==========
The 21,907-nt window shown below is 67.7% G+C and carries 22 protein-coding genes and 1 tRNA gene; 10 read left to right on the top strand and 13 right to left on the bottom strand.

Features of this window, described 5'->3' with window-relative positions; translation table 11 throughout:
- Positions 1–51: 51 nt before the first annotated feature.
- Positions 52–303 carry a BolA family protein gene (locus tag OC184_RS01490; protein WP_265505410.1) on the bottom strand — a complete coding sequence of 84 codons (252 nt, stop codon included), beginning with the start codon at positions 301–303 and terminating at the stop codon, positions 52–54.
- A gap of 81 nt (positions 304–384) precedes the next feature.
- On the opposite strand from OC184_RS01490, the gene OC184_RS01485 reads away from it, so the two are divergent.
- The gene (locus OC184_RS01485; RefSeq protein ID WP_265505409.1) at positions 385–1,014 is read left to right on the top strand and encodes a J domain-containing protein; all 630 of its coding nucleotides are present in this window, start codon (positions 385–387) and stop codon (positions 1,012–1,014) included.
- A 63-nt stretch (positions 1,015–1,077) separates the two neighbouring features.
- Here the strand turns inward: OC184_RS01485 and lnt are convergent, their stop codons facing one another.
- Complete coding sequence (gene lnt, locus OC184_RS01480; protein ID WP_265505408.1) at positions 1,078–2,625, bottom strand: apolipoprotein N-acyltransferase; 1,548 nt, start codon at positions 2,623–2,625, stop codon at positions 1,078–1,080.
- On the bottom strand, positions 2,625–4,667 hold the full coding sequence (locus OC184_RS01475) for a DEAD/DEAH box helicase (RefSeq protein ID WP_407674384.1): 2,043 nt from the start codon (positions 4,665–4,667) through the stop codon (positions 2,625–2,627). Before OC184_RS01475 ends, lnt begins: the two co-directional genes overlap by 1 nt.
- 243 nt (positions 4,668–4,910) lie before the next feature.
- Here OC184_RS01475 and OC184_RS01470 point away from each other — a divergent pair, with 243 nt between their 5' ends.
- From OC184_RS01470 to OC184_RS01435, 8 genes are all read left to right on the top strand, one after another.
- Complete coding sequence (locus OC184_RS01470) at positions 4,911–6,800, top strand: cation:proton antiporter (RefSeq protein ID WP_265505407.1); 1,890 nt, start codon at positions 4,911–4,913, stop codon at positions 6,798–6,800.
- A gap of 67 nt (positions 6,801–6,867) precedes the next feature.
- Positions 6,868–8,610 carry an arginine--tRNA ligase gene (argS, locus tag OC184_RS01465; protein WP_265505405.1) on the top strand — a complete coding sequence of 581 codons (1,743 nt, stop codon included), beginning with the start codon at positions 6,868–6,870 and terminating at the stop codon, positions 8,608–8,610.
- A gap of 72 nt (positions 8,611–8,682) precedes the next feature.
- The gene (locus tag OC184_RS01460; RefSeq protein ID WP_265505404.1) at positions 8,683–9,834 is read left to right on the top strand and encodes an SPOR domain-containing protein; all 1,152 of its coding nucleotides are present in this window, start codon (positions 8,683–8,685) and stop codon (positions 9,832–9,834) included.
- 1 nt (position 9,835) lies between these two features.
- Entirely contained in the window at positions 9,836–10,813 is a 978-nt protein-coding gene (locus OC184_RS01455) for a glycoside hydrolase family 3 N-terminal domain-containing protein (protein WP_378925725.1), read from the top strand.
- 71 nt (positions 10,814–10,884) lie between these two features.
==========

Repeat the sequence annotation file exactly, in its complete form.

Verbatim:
The 21,907-nt window shown below is 67.7% G+C and carries 22 protein-coding genes and 1 tRNA gene; 10 read left to right on the top strand and 13 right to left on the bottom strand.

Features of this window, described 5'->3' with window-relative positions; translation table 11 throughout:
- Positions 1–51: 51 nt before the first annotated feature.
- Positions 52–303 carry a BolA family protein gene (locus tag OC184_RS01490; protein WP_265505410.1) on the bottom strand — a complete coding sequence of 84 codons (252 nt, stop codon included), beginning with the start codon at positions 301–303 and terminating at the stop codon, positions 52–54.
- A gap of 81 nt (positions 304–384) precedes the next feature.
- On the opposite strand from OC184_RS01490, the gene OC184_RS01485 reads away from it, so the two are divergent.
- The gene (locus OC184_RS01485; RefSeq protein ID WP_265505409.1) at positions 385–1,014 is read left to right on the top strand and encodes a J domain-containing protein; all 630 of its coding nucleotides are present in this window, start codon (positions 385–387) and stop codon (positions 1,012–1,014) included.
- A 63-nt stretch (positions 1,015–1,077) separates the two neighbouring features.
- Here the strand turns inward: OC184_RS01485 and lnt are convergent, their stop codons facing one another.
- Complete coding sequence (gene lnt, locus OC184_RS01480; protein ID WP_265505408.1) at positions 1,078–2,625, bottom strand: apolipoprotein N-acyltransferase; 1,548 nt, start codon at positions 2,623–2,625, stop codon at positions 1,078–1,080.
- On the bottom strand, positions 2,625–4,667 hold the full coding sequence (locus OC184_RS01475) for a DEAD/DEAH box helicase (RefSeq protein ID WP_407674384.1): 2,043 nt from the start codon (positions 4,665–4,667) through the stop codon (positions 2,625–2,627). Before OC184_RS01475 ends, lnt begins: the two co-directional genes overlap by 1 nt.
- 243 nt (positions 4,668–4,910) lie before the next feature.
- Here OC184_RS01475 and OC184_RS01470 point away from each other — a divergent pair, with 243 nt between their 5' ends.
- From OC184_RS01470 to OC184_RS01435, 8 genes are all read left to right on the top strand, one after another.
- Complete coding sequence (locus OC184_RS01470) at positions 4,911–6,800, top strand: cation:proton antiporter (RefSeq protein ID WP_265505407.1); 1,890 nt, start codon at positions 4,911–4,913, stop codon at positions 6,798–6,800.
- A gap of 67 nt (positions 6,801–6,867) precedes the next feature.
- Positions 6,868–8,610 carry an arginine--tRNA ligase gene (argS, locus tag OC184_RS01465; protein WP_265505405.1) on the top strand — a complete coding sequence of 581 codons (1,743 nt, stop codon included), beginning with the start codon at positions 6,868–6,870 and terminating at the stop codon, positions 8,608–8,610.
- A gap of 72 nt (positions 8,611–8,682) precedes the next feature.
- The gene (locus tag OC184_RS01460; RefSeq protein ID WP_265505404.1) at positions 8,683–9,834 is read left to right on the top strand and encodes an SPOR domain-containing protein; all 1,152 of its coding nucleotides are present in this window, start codon (positions 8,683–8,685) and stop codon (positions 9,832–9,834) included.
- 1 nt (position 9,835) lies between these two features.
- Entirely contained in the window at positions 9,836–10,813 is a 978-nt protein-coding gene (locus OC184_RS01455) for a glycoside hydrolase family 3 N-terminal domain-containing protein (protein WP_378925725.1), read from the top strand.
- 71 nt (positions 10,814–10,884) lie between these two features.